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Common Traits of The Best Developers I've Worked With

I've been fortunate to have worked with a lot of great developers over the years, and for all the differences in coding style, personality, and preferences that these diverse individuals have, they also happen to share several common traits. Below is a list of the qualities that I've found have been shared by all of the best developers I've worked with.
They're collaborative -- not competitive These people work with you, not in competition with you. They're team players, and want you to succeed as much as they want to succeed themselves. By contrast, whenever I hear a developer talk about keeping their "edge" over others, I know they're focused primarily on themself. That old saying about how there's "no I in team" is corny, but true. Will you be that cool dev that everyone feels they can come to with a problem, or the one who always has to sound like the smartest guy in the room?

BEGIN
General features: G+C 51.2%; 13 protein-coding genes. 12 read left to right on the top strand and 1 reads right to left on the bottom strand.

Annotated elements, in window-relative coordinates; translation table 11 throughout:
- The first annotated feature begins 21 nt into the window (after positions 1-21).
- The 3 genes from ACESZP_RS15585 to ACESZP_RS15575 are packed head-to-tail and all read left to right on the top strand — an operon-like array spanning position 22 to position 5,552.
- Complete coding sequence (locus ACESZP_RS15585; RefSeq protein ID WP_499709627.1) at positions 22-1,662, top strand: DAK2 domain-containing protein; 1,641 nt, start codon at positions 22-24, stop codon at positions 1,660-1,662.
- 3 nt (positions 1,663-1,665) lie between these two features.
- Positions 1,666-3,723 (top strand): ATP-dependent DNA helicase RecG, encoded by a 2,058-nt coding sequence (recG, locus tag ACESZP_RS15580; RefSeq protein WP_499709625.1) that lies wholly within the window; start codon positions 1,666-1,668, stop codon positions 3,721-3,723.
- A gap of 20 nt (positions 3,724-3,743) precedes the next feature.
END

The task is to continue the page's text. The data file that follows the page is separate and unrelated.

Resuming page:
They value best practices Deisgn patterns, S.O.L.I.D. princip…

A Red Herring When Using Moq to Mock Methods With Optional Parameters

I recently spent some time writing unit tests for some code that required me to mock an object that has a method with optional properties. I used the Moq framework, and when I set up the method in question, I defaulted the optional parameters. This was required, as leaving them out of the Setup() call was not allowed.

Also as part of my set up of this method, I instructed Moq to return the first parameter as the return value. I've had plenty of experience with Moq and setting up return values for mocked methods, but it didn't prepare me for the mistake I had unknowingly made. Here's how I set the method up originally:

_repoMock.Setup(x =>  x.Save(It.IsAny<Click>(), It.IsAny<string>(), It.IsAny<bool>(), It.IsAny<bool>()))    .Returns((Click click) => click); When I ran my unit test, the method above resulted in a "Parameter count mismatch" exception. I checked and double-checked my arguments, and went about trying to resolve the issu…

How to Add a Reference to System.ServiceModel (WCF) to an ASP.NET 5 Application

I ran into a situation yesterday wherein I needed to add a reference to System.ServiceModel to an application using DNX RC1 Final Update 1 (if it's "final", why is there an update? I digress...).

To do this, I had to add a frameworkAssemblies property to the JSON object for dnx451 declared under frameworks in my project.json file, and then add the System.ServiceModel reference there, as shown below:

  "frameworks": {
    "dnx451": {
      "dependencies": {
        "CMS.Services.Contracts": "1.0.0-*",
        "CSharpSDK": "1.0.0-*"
      },
      "frameworkAssemblies": {
        "System.ServiceModel": "4.0.0.0"
      }
    }
  },